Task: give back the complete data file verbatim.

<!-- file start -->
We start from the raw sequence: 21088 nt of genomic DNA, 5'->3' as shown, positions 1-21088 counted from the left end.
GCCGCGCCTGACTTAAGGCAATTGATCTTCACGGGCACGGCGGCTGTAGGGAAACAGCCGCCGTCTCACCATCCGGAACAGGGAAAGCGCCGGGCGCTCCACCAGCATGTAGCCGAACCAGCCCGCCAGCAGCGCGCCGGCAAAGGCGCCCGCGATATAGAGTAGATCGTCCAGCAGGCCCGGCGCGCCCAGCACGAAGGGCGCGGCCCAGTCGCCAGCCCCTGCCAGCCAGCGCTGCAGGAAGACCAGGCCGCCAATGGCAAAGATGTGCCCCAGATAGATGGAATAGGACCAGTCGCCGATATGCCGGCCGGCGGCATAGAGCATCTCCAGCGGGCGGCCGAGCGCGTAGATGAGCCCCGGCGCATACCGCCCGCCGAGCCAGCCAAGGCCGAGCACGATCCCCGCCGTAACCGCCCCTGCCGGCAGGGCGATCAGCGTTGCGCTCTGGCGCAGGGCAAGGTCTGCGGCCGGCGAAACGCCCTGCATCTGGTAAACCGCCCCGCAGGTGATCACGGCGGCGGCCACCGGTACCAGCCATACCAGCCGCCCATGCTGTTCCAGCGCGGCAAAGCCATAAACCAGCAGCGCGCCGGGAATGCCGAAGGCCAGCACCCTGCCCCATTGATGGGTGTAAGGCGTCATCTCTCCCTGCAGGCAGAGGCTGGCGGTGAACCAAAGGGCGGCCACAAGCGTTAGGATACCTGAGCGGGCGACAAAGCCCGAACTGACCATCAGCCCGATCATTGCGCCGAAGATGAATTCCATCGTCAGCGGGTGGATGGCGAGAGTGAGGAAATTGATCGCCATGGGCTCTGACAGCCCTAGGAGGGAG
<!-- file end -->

We start from the raw sequence: 21088 nt of genomic DNA, 5'->3' as shown, positions 1-21088 counted from the left end.
GCCGCGCCTGACTTAAGGCAATTGATCTTCACGGGCACGGCGGCTGTAGGGAAACAGCCGCCGTCTCACCATCCGGAACAGGGAAAGCGCCGGGCGCTCCACCAGCATGTAGCCGAACCAGCCCGCCAGCAGCGCGCCGGCAAAGGCGCCCGCGATATAGAGTAGATCGTCCAGCAGGCCCGGCGCGCCCAGCACGAAGGGCGCGGCCCAGTCGCCAGCCCCTGCCAGCCAGCGCTGCAGGAAGACCAGGCCGCCAATGGCAAAGATGTGCCCCAGATAGATGGAATAGGACCAGTCGCCGATATGCCGGCCGGCGGCATAGAGCATCTCCAGCGGGCGGCCGAGCGCGTAGATGAGCCCCGGCGCATACCGCCCGCCGAGCCAGCCAAGGCCGAGCACGATCCCCGCCGTAACCGCCCCTGCCGGCAGGGCGATCAGCGTTGCGCTCTGGCGCAGGGCAAGGTCTGCGGCCGGCGAAACGCCCTGCATCTGGTAAACCGCCCCGCAGGTGATCACGGCGGCGGCCACCGGTACCAGCCATACCAGCCGCCCATGCTGTTCCAGCGCGGCAAAGCCATAAACCAGCAGCGCGCCGGGAATGCCGAAGGCCAGCACCCTGCCCCATTGATGGGTGTAAGGCGTCATCTCTCCCTGCAGGCAGAGGCTGGCGGTGAACCAAAGGGCGGCCACAAGCGTTAGGATACCTGAGCGGGCGACAAAGCCCGAACTGACCATCAGCCCGATCATTGCGCCGAAGATGAATTCCATCGTCAGCGGGTGGATGGCGAGAGTGAGGAAATTGATCGCCATGGGCTCTGACAGCCCTAGGAGGGAG